The first bodies of Peoples Temple Church members who perished in the forced mass suicide at the cult's Jonestown, Guyana, agricultural commune last month were removed by relatives yesterday from the U.S. Air Force Base at Dover, Del., for burial.
The handful of bodies were among nearly 600 that have been identified so far from fingerprints and medical and dental records by a task force of FBI agents and Army technicians at Dover, where the more than 900 Jonestown victims were brought from Guyana.
U.S. officials have been notifying next of kin as quickly as possible after positive identifications have been made, and on Friday the State Department authorized relatives to begin taking bodies away for burial.
Army pathologists also prepared yesterday to begin autopsies on six of the bodies, including those of cult leader Jim Jones and the Jonestown physician, Dr. Lawrence Schacht, who mixed the poisonous brew that Jones' followers were forced to drink in the "white night" suicide ritual of Nov. 18.
It had been hoped that an autopsy of Jones' body would help determine whether he or someone else fired the shot that killed him, what kind of physicial ailments he may have been suffering from during his final days, and whether he was drugged.
There has been speculation, including from a San Francisco physician who said he had visited Jonestown to attend to Jones, that the cult leader had been suffering from some kind of systemic infection that might have contributed to his growing paranoia and bizarre behavior.
It may be too late now, however, to learn very much from the autopsies, in the opinion of Dr. William Q. Sturner, the current president of the National Association of Medical Examiners.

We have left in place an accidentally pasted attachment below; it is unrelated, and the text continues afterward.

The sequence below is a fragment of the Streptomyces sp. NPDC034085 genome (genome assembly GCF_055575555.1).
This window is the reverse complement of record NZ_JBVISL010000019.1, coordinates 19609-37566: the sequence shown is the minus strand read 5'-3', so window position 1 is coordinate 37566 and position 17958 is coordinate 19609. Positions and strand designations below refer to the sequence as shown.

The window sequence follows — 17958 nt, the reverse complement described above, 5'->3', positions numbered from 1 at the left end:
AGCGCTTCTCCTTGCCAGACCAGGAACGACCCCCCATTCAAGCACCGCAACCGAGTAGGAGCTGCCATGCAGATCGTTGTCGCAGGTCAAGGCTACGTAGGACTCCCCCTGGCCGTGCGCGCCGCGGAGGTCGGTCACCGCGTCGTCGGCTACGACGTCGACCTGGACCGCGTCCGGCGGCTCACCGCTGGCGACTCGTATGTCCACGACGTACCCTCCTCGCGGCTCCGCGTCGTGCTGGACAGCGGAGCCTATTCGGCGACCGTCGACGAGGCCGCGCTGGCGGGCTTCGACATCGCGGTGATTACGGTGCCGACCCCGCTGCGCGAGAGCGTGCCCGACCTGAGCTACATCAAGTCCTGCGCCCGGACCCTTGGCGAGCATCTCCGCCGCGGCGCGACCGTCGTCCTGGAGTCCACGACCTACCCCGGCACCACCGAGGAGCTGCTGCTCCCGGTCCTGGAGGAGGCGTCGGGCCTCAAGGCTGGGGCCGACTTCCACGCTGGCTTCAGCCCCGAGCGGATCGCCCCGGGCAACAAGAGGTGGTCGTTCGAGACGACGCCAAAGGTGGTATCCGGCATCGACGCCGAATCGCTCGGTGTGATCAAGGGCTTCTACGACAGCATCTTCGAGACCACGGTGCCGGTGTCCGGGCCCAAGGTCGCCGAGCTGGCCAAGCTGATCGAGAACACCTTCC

In an interview with Washington Post special correspondent Bruce Desilva, Sturner said that because the U.S. government had "badly botched" its handling of the Jonestown dead, "it will never be known with certainty" exactly how they died.
As a result, Sturner said, unanswered questions about the mass deaths in Jonestown will leave "insurance claims and other matters of adjudication mired in doubt for years to come... Family members will never know how their loved ones died and will be nagged for years by these unanswered questions."
Recovery of the bodies and the autopsies were delayed by a string of complications, including diplomatic confusion between U.S. and Guyanese officials, the logistical difficulties of airlifting so many bodies from Jonestown, and indecision over the necessity and value of performing any autopsies at all.
Sturner proposed that problems of this sort be avoided in the future by creating a U.S. government team of pathologists and technicians ready to move quickly to investigate Americans deaths in foreign air crashes, natural disaters and violence.